§ 1. Mr. Nigel Evans
To ask the President of the Board of Trade what was the total value of defence-related equipment manufactured in the United Kingdom and exported abroad in 1995. 
§ The President of the Board of Trade and Secretary of State for Trade and Industry (Mr. Ian Lang)
Information is not yet available on the total value of equipment manufactured in the United Kingdom in 1995. However, in 1995 British defence equipment manufacturers won export orders worth some £5 billion. This represents 19 per cent. of the world market and retains our position as the world's second largest defence exporter, after the United States.
§ Mr. Evans
Does my right hon. Friend agree that the export of defence-related manufactured items is important to the United Kingdom because of the balance of trade and for the retention of manufacturing skills, particularly in companies such as British Aerospace, in Samlesbury and nearby Warton in my constituency, and in a number of smaller companies that supply equipment to British Aerospace? Will he therefore ignore the ignorant and politically correct pleas of a number of Labour Members who have asked him to cancel the Hawk order to Indonesia? Does he agree that if we were to go down that route it would be bad news for manufacturing jobs in Lancashire and the north-west, but good news for manufacturing jobs in France, Germany, Spain and other countries that compete with us in this field?
§ Mr. Lang
I agree with my hon. Friend. The greatest care and consideration were given to the Hawk trainer export licence to Indonesia, to which he referred. In the past few months, I have visited the Lancashire aerospace consortium. I was enormously impressed by the high technological skill of many companies engaged in the defence sector and by the civil engineering activities. My hon. Friend is absolutely right to link the two.
§ Mr. Barry Jones
Does the right hon. Gentleman agree that the situation would be better if he could say for certain that the future large aircraft will be constructed? Have the French killed off the project by saying that they will not invest in it? I emphasise to him that 2,200 aerospace workers in my constituency make the wings of the airbus family aircraft. If he could say that the British Government are determined that the future large aircraft will go forward and fly, he would give a big boost to my constituency and to other constituencies that have an interest in aerospace, particularly British Aerospace plc.
§ Mr. Lang
I agree with the hon. Gentleman on the importance of contracts of this kind, and I am glad that he recognises that. However, it would be premature to reach conclusions of the type that the hon. Gentleman invited me to reach—it is essentially a matter for my right hon. Friend the Secretary of State for Defence. I assure the hon. Gentleman that I shall continue to take a close interest in the contract.
§ Sir John Cope
Will my right hon. Friend bear it in mind that, like other hon. Members, I welcome the jobs and the investment that the defence industry brings to my constituency? Will he make it clear that it is no good us thinking that our great defence companies could function without exports? They could not—not only would we lose exports but we would have to import.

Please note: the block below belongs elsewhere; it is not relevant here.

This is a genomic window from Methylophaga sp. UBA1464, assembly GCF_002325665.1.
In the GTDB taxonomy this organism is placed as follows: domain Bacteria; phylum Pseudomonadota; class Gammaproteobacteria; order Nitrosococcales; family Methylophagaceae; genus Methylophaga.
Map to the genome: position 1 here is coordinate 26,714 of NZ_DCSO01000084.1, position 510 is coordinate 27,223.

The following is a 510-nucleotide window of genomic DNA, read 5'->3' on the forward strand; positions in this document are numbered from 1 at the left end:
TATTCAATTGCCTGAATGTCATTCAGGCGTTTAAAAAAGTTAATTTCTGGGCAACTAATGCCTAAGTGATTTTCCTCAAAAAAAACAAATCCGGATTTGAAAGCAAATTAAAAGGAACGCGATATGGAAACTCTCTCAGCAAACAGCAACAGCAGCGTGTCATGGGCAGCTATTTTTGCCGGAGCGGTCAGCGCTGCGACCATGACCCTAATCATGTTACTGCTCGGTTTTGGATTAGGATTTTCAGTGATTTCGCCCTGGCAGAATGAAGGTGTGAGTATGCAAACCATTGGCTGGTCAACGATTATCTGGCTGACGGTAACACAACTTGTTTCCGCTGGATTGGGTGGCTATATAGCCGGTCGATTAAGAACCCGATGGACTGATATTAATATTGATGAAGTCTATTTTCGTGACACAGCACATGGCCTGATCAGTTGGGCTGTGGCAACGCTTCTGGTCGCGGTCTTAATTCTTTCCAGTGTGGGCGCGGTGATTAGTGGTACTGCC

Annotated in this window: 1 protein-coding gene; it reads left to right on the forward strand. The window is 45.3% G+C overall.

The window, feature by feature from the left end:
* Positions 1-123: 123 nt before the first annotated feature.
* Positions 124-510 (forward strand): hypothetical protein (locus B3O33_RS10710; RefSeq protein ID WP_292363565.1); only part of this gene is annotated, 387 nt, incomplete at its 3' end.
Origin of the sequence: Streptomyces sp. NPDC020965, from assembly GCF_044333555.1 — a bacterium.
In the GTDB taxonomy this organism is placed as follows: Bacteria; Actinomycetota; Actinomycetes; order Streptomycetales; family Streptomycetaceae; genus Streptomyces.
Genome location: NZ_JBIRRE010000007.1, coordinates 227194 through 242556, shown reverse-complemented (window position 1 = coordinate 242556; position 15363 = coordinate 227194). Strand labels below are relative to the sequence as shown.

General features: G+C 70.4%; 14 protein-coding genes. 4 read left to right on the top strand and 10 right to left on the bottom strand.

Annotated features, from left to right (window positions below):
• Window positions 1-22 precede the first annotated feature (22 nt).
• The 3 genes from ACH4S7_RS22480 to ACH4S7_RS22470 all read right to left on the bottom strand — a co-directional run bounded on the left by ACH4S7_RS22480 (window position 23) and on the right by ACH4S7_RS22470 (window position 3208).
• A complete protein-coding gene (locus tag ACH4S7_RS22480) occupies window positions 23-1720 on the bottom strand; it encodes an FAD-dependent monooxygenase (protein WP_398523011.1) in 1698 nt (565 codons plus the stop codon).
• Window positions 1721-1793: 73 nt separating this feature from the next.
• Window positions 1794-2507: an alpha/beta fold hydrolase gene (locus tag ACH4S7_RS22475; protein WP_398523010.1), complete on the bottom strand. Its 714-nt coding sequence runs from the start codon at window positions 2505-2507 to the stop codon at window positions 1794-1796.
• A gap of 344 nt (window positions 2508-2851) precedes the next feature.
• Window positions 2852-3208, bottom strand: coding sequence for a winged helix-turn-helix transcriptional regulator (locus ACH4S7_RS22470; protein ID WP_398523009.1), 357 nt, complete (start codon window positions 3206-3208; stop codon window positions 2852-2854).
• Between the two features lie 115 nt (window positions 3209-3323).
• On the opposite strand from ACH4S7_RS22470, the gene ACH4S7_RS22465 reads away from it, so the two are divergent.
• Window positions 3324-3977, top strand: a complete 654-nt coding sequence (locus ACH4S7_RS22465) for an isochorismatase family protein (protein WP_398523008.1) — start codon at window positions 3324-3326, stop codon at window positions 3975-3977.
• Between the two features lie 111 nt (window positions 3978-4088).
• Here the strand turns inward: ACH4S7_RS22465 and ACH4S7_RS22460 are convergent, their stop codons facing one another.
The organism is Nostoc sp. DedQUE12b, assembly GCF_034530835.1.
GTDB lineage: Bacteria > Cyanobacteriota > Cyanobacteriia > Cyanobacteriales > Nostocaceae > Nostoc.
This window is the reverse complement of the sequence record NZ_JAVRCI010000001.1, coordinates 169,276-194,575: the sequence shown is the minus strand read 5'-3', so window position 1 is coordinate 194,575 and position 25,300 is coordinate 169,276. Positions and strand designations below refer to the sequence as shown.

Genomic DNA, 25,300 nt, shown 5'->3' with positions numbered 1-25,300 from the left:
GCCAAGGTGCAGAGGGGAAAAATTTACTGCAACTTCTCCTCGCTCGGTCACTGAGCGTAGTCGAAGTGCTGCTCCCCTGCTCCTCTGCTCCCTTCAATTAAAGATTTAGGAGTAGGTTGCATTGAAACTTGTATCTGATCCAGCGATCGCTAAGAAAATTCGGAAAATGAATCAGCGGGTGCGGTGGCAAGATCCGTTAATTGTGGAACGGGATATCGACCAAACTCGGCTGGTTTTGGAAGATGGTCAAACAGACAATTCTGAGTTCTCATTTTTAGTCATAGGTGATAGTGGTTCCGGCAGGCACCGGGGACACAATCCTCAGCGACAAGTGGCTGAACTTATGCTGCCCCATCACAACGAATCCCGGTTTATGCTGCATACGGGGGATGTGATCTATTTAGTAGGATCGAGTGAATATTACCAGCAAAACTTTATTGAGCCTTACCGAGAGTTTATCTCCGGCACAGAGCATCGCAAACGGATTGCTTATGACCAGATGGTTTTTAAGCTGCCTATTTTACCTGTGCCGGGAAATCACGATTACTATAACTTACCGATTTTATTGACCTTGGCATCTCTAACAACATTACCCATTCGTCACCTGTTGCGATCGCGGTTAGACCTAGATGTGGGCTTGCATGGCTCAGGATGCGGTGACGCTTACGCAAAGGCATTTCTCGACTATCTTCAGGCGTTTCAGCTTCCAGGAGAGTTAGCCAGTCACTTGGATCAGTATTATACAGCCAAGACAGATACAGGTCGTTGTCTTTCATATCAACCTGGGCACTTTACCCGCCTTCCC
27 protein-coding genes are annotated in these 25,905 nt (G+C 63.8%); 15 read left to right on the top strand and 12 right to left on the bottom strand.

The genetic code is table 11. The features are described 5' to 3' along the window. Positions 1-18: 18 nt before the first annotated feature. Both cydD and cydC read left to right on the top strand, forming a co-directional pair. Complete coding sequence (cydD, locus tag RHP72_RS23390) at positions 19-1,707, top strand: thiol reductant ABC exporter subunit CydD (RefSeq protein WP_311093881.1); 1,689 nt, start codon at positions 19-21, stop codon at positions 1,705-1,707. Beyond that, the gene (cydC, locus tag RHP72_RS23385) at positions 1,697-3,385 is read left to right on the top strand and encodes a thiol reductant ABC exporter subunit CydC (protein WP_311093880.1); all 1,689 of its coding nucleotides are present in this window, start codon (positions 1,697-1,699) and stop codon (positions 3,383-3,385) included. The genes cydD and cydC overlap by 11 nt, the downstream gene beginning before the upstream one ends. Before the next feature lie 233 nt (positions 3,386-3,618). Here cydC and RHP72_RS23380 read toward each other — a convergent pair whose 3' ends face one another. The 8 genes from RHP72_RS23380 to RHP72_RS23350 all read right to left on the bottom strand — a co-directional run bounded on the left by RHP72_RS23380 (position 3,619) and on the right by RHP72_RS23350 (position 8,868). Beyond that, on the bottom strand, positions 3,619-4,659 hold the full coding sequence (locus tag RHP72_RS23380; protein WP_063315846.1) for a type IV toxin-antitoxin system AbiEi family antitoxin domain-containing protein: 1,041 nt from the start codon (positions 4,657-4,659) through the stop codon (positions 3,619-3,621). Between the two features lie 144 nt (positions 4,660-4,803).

§ Mr. Lang
My right hon. Friend is absolutely right. If we lost the export market in the defence industries, not only would we have potential difficulties in defence alliances with other countries which would turn to other manufacturers, but it would considerably undermine our high-technology manufacturing base in non-defence activities.
§ Mr. Harvey
Will the President of the Board of Trade comment on this morning's press reports which anticipate this evening's "Dispatches" television documentary in which it is alleged that the Department of Trade and Industry has part-funded market research into opportunities for British firms to export electric shock torture equipment to security services in middle eastern countries, including Qatar? Can the President of the Board of Trade tell us whether the DTI has funded such research?
§ Mr. Gallie
I should like to identify with comments made earlier about the sale of the Hawk aircraft. Does my right hon. Friend recognise that there are some 2,200 jobs in British Aerospace in my constituency, where, I might say, there will be great sadness today, as there will be throughout Scotland?
I look to my right hon. Friend to ensure that sales of the Hawk aircraft continue to be made to countries throughout the world because, without doubt, finance from that has created great investment in my constituency.
§ Mr. Lang
I certainly recognise the merits of the employment created in my hon. Friend's constituency as a result of the activities of British Aerospace.
As regards the other matter to which my hon. Friend alluded, which is a source of great distress to many of us, there will be an opportunity on another occasion to refer to that.
§ Mr. Bell
I associate myself with the remarks of the President of the Board of Trade and the hon. Member for Ayr (Mr. Gallie) on the great sadness in Scotland today which the whole House shares.
The President of the Board of Trade will remember Lord Justice Scott's recommendation in relation to a consultation procedure on defence-related equipment in terms of empowering legislation, export licensing and procedures. He announced on 26 February that there would be consultation. How far has that progressed, when will the consultation document be published and can the right hon. Gentleman offer us legislation on the Scott report recommendations between now and the general election?
§ Mr. Lang
We are making as rapid progress as we can in our consideration of those matters and all the other matters on which we gave commitments following the publication of the Scott report. I expect that we shall be in a position to publish a consultation document on the export control legislation in the summer.